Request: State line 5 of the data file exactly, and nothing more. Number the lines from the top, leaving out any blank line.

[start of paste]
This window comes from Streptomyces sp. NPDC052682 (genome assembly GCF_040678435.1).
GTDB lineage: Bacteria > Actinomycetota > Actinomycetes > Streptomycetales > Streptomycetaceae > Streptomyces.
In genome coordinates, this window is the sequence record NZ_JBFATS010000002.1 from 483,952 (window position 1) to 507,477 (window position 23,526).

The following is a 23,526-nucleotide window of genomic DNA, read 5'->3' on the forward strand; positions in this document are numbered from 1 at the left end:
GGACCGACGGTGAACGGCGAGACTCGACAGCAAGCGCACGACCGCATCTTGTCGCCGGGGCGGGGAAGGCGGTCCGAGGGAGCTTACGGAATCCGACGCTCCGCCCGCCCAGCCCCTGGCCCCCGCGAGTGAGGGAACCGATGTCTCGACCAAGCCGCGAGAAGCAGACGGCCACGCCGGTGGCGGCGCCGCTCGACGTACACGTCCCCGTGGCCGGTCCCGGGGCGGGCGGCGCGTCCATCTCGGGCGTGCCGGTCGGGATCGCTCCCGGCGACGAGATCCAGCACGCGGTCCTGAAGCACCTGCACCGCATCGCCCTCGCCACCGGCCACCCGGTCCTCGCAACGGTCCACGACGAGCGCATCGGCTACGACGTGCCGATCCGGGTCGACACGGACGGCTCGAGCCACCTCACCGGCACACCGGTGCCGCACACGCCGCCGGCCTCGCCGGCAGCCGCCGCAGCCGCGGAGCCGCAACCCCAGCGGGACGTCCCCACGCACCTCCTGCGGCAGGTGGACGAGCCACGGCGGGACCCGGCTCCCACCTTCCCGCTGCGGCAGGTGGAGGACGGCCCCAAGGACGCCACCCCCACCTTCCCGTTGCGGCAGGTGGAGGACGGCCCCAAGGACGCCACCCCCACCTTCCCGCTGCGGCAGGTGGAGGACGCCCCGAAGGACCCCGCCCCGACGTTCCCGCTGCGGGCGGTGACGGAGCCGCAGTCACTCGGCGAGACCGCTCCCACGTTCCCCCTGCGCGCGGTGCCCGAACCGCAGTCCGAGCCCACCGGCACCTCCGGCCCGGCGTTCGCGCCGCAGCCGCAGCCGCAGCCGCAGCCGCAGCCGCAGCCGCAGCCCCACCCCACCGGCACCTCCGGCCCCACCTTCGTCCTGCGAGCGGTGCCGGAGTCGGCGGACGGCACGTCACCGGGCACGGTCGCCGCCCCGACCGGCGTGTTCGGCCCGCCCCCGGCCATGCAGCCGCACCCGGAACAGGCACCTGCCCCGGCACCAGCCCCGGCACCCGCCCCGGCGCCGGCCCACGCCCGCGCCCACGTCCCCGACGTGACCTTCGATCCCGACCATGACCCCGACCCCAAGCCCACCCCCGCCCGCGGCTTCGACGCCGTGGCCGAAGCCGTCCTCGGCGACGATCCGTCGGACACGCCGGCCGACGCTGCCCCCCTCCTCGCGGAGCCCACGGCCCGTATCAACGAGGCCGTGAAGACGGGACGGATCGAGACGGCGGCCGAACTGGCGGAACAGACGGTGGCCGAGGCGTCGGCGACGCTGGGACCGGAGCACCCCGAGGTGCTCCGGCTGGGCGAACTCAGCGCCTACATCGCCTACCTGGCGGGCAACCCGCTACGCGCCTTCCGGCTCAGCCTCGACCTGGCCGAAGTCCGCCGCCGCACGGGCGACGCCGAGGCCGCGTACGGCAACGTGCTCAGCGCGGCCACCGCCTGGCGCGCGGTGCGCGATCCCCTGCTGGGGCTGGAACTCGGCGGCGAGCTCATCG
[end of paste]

GGACCGACGGTGAACGGCGAGACTCGACAGCAAGCGCACGACCGCATCTTGTCGCCGGGGCGGGGAAGGCGGTCCGAGGGAGCTTACGGAATCCGACGCTCCGCCCGCCCAGCCCCTGGCCCCCGCGAGTGAGGGAACCGATGTCTCGACCAAGCCGCGAGAAGCAGACGGCCACGCCGGTGGCGGCGCCGCTCGACGTACACGTCCCCGTGGCCGGTCCCGGGGCGGGCGGCGCGTCCATCTCGGGCGTGCCGGTCGGGATCGCTCCCGGCGACGAGATCCAGCACGCGGTCCTGAAGCACCTGCACCGCATCGCCCTCGCCACCGGCCACCCGGTCCTCGCAACGGTCCACGACGAGCGCATCGGCTACGACGTGCCGATCCGGGTCGACACGGACGGCTCGAGCCACCTCACCGGCACACCGGTGCCGCACACGCCGCCGGCCTCGCCGGCAGCCGCCGCAGCCGCGGAGCCGCAACCCCAGCGGGACGTCCCCACGCACCTCCTGCGGCAGGTGGACGAGCCACGGCGGGACCCGGCTCCCACCTTCCCGCTGCGGCAGGTGGAGGACGGCCCCAAGGACGCCACCCCCACCTTCCCGTTGCGGCAGGTGGAGGACGGCCCCAAGGACGCCACCCCCACCTTCCCGCTGCGGCAGGTGGAGGACGCCCCGAAGGACCCCGCCCCGACGTTCCCGCTGCGGGCGGTGACGGAGCCGCAGTCACTCGGCGAGACCGCTCCCACGTTCCCCCTGCGCGCGGTGCCCGAACCGCAGTCCGAGCCCACCGGCACCTCCGGCCCGGCGTTCGCGCCGCAGCCGCAGCCGCAGCCGCAGCCGCAGCCGCAGCCGCAGCCCCACCCCACCGGCACCTCCGGCCCCACCTTCGTCCTGCGAGCGGTGCCGGAGTCGGCGGACGGCACGTCACCGGGCACGGTCGCCGCCCCGACCGGCGTGTTCGGCCCGCCCCCGGCCATGCAGCCGCACCCGGAACAGGCACCTGCCCCGGCACCAGCCCCGGCACCCGCCCCGGCGCCGGCCCACGCCCGCGCCCACGTCCCCGACGTGACCTTCGATCCCGACCATGACCCCGACCCCAAGCCCACCCCCGCCCGCGGCTTCGACGCCGTGGCCGAAGCCGTCCTCGGCGACGATCCGTCGGACACGCCGGCCGACGCTGCCCCCCTCCTCGCGGAGCCCACGGCCCGTATCAACGAGGCCGTGAAGACGGGACGGATCGAGACGGCGGCCGAACTGGCGGAACAGACGGTGGCCGAGGCGTCGGCGACGCTGGGACCGGAGCACCCCGAGGTGCTCCGGCTGGGCGAACTCAGCGCCTACATCGCCTACCTGGCGGGCAACCCGCTACGCGCCTTCCGGCTCAGCCTCGACCTGGCCGAAGTCCGCCGCCGCACGGGCGACGCCGAGGCCGCGTACGGCAACGTGCTCAGCGCGGCCACCGCCTGGCGCGCGGTGCGCGATCCCCTGCTGGGGCTGGAACTCGGCGGCGAGCTCATCG